How many in Chicago Obama's proposed "Buffett Rule" could affect | Bleader

How many in Chicago Obama's proposed "Buffett Rule" could affect

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On Monday President Obama unveiled his new deficit reduction plan, which includes the Buffett Rule, a new minimum tax rate for people earning above $1 million, named after the Democrat-friendly gazillionaire. Republicans pounced on the move, dubbing it “class warfare.”

As Jared Bernstein, a former White House economist, points out on his blog, if this is warfare one side clearly has a bigger stockpile of ammunition:

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  • Jared Bernstein's On The Economy blog

So: if the Obama plan were to become law (which, by the way, it almost surely won't), how would it hit Chicago?

Each year, the consulting group Capgemini releases its Metro Wealth Index, which lists, by city, the “high net worth individuals”—an Orwellian term for people with assets over a cool mil. According to the group’s latest figures, Chicagoland has 212,300 of them, behind New York and LA in net millionaires. (It's true that net assets are different from income. And on its surface, the Obama plan only deals with income, which means some of these high netters wouldn't see a hike. But if you get into the weeds, the plan may include measures of wealth like net assets, so it's probably fair for us to lump these Chicagoans into the mix.)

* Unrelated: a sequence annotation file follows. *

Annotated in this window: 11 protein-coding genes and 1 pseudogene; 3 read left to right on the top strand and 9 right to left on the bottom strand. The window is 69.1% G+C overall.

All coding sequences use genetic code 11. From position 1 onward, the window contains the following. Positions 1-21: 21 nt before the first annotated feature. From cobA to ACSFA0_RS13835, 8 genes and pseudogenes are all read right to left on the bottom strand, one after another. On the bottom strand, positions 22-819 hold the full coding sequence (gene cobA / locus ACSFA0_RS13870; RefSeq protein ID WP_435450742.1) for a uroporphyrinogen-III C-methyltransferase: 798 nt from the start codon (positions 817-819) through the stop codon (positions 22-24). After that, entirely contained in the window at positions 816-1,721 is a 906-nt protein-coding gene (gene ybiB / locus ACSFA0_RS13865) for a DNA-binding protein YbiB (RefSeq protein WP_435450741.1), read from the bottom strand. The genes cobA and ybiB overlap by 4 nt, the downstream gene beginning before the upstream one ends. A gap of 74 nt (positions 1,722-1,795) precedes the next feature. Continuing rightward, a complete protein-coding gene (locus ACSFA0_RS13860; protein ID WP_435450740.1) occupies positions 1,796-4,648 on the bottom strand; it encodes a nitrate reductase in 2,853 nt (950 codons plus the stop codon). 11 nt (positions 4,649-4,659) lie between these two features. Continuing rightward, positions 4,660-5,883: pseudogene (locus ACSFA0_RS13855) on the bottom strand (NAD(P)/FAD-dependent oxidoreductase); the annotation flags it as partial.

Three years ago, the metro area lost more than 16 percent of its millionaires. Then, a year later, it gained nearly all of them back, perhaps thanks to the Groupon generation of exceedingly wealthy millennials. Last year, Chicago picked up another 7.1 percent.

Chicago’s superwealthy, like everyone else in the state, have already seen their tax rates climb up this year. Back in January, Governor Quinn hiked the personal income rate by 67 percent. The figure seems astounding until you dig in a bit: the increase bumped the rate from 3 to 5 percent. Prior to the hike, Illinois had the lowest personal income rate in the country of those states that levy the tax. (Nine do not.)

One of our region's more colorful characters, Representative Joe Walsh, already came out strongly against the plan when Buffett first suggested it. Walsh, who, it turns out, is definitely not a millionaire, said it "doesn't make sense to raise taxes on America's job creators." Meaning, America's millionaires.

In Chicagoland, less than 3 percent of the population qualify as these so-called "job creators." Where Walsh goes to work, it’s just about half.

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